As long as I can remember, my curly hair was more of a burden than a blessing, because I grew up in a Dominican family where my so-called “pelo malo” was something I had to learn to deal with. It wasn’t until recently that I realized how much that mentality stemmed from racism and how much damage it has done.
Growing up, all I ever heard was Dominican hair stylists tell me, “Your hair isn’t bad, but it’s not ‘pelo bueno’ either.” Worse than that my abuela hated curly hair like you wouldn’t believe.
Until this day, if you ask her why she doesn’t like curly hair, she’ll respond with, “Porque no me gusta. No me gusta la forma en que se ve – y punto!“ She doesn’t directly address the taboo topic, of course.
“Pelo malo” is usually hair that’s considered curly, coarse, or kinky, whereas, straight, silky, or wavy hair is what’s considered “pelo bueno” – or good hair. Why is that? Because “pelo malo” is associated with African ancestry, something far too many Dominicans still have a hard time embracing when it comes to their identity.
Looking back now, I can see how the negative connotation surrounding my “pelo malo” impacted my self-esteem, especially in my teens. How could it not? It was ingrained in my mind that curly hair was “bad.”
“When a woman is told that she has ‘bad hair’ she feels injured and devalued,” says Dr. Christine Adkins-Hutchison, a clinical psychologist at the Kean University Counseling Center. “Beauty and the way that someone attends to their appearance is often a reflection of how confident that person feels internally. When the commentary about the outside is bad, it can directly affect the feelings on the inside.”
As a little girl my mami would leave my hair curly on regular days, apply some leave-in conditioner, and slick it back into a tight ponytail. But for special occasions like birthdays or picture day at school, my mom would blow dry my hair, making it sleek and straight. This was to make me look more “presentable.”
If you look through my family photo albums, you wouldn’t be able to tell my hair’s natural texture because I was never photographed with curls. This trained me to only feel my prettiest with straight hair. I wore it like that if I was going on a date, to a party, or even to a job interview.
By the time I got to high school, I tried everything under the sun to get my thick, waist-long hair to look pencil straight: I’d give it a once-over with a flat iron every day, and I got a relaxer behind mami’s back.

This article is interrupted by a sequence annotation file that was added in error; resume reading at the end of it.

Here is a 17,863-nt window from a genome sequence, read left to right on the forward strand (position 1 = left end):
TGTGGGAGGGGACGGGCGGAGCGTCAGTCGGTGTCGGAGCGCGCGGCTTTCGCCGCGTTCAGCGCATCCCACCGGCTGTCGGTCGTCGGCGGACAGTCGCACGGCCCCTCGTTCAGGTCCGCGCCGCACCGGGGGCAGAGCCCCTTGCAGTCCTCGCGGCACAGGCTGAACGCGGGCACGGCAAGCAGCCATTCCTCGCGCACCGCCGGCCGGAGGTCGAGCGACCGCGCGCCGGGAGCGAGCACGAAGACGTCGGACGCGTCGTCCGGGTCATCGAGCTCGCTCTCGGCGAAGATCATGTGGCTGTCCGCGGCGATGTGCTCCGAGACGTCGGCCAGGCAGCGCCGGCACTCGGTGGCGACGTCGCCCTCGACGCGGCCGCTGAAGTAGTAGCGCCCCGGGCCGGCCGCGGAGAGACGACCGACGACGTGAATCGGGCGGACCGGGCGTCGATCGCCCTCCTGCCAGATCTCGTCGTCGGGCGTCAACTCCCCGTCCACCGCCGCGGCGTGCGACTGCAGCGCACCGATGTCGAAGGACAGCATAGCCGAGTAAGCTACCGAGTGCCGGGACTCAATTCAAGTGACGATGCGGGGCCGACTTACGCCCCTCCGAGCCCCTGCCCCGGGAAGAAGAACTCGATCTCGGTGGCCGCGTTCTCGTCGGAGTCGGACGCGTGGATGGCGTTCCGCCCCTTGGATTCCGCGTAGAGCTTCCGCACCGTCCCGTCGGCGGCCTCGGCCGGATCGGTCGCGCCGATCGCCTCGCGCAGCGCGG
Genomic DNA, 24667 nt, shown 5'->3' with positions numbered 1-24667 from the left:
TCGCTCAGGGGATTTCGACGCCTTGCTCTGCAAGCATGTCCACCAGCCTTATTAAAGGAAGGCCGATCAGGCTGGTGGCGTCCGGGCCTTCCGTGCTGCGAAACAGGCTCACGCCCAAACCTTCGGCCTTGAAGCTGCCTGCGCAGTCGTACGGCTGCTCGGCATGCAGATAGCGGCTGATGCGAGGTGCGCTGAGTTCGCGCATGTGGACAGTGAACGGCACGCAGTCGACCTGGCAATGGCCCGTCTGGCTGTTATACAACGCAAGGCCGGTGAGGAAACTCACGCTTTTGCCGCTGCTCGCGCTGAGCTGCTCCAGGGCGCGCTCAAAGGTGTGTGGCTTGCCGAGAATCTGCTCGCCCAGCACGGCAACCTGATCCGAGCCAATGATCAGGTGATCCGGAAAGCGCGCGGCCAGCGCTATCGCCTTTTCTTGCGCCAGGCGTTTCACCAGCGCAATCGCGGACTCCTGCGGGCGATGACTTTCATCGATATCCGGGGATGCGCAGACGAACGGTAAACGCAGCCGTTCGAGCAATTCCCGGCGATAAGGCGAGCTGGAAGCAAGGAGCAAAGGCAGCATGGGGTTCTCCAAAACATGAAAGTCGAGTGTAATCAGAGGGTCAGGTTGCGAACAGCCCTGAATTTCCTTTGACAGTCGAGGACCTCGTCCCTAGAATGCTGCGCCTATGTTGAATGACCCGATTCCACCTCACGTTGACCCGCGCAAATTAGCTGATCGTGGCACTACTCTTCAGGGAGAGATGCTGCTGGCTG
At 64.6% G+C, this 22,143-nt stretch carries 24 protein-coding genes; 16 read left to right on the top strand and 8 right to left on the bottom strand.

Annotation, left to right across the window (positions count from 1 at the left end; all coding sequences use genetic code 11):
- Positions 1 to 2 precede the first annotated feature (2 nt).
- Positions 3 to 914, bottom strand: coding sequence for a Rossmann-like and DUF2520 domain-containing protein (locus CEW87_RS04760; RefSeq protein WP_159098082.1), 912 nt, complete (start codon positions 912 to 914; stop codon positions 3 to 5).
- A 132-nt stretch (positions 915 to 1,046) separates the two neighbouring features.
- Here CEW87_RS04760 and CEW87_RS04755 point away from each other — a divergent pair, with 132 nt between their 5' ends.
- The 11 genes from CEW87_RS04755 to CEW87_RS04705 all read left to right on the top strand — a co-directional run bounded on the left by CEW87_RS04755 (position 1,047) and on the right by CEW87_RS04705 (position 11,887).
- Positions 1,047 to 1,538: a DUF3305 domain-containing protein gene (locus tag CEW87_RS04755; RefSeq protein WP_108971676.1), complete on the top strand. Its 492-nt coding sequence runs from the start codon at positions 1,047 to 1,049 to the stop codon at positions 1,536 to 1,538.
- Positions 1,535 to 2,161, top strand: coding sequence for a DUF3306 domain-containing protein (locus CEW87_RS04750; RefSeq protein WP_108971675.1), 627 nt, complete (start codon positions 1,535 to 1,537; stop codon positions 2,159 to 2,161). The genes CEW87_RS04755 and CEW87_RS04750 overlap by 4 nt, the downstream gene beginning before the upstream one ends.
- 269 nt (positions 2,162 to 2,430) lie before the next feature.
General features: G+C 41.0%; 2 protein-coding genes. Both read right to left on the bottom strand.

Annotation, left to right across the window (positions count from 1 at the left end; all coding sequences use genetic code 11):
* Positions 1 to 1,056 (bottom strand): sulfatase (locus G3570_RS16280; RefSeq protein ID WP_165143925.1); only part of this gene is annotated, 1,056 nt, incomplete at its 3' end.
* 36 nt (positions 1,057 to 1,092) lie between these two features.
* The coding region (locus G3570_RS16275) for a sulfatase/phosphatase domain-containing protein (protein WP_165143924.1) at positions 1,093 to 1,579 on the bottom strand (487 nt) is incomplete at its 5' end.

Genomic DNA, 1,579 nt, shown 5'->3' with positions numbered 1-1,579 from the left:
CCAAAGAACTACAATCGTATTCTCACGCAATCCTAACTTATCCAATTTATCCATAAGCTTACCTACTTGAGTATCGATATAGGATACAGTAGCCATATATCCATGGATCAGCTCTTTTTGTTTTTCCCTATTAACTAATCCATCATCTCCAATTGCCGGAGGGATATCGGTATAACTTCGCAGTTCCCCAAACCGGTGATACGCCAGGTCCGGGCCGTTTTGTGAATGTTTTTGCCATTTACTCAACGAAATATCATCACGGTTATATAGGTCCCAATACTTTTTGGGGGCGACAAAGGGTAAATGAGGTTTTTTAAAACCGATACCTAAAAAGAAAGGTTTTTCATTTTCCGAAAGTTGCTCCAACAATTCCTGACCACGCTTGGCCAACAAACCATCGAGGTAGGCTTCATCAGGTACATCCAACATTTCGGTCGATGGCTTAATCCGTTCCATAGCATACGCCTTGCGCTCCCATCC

But then, my hair pretty much fell out the next time I washed it. Needless to say, I looked like a hot mess! So before going to college, I decided to start all over.
I chopped my hair off to a bob, put the flat iron down, and let my hair be its curly self. Now, fast-forward to when I finally landed my first full-time job as a beauty and style writer, where I felt pressure to look polished all the time. That’s when I went back to straightening my hair.
Instead of getting a blow out once a month or on special occasions, I began hitting up my local Dominican salon EVERY single weekend for that one-of-a-kind blow out.
Little did I know all the damage I was doing to my natural texture. Finally, one day I decided to wear it natural and realized that my hair would just NOT curl. It. Was. Awful.
It’s been almost two years – and one hell of a hair journey – of slowly transitioning back to my natural hair. Not only has it forced me to handle my curls delicately and use way less heat to avoid further damage, but the situation has taught me a lot about myself.
My heat-damage journey has allowed me to finally appreciate my curly hair so much that I’m even considering doing away with heat-styling all together.
My whole life I was conditioned to believe that there was something wrong with my hair, and I refuse to pass down that dysfunctional mentality to my future daughter. The "pelo bueno/pelo malo” cycle ends with me!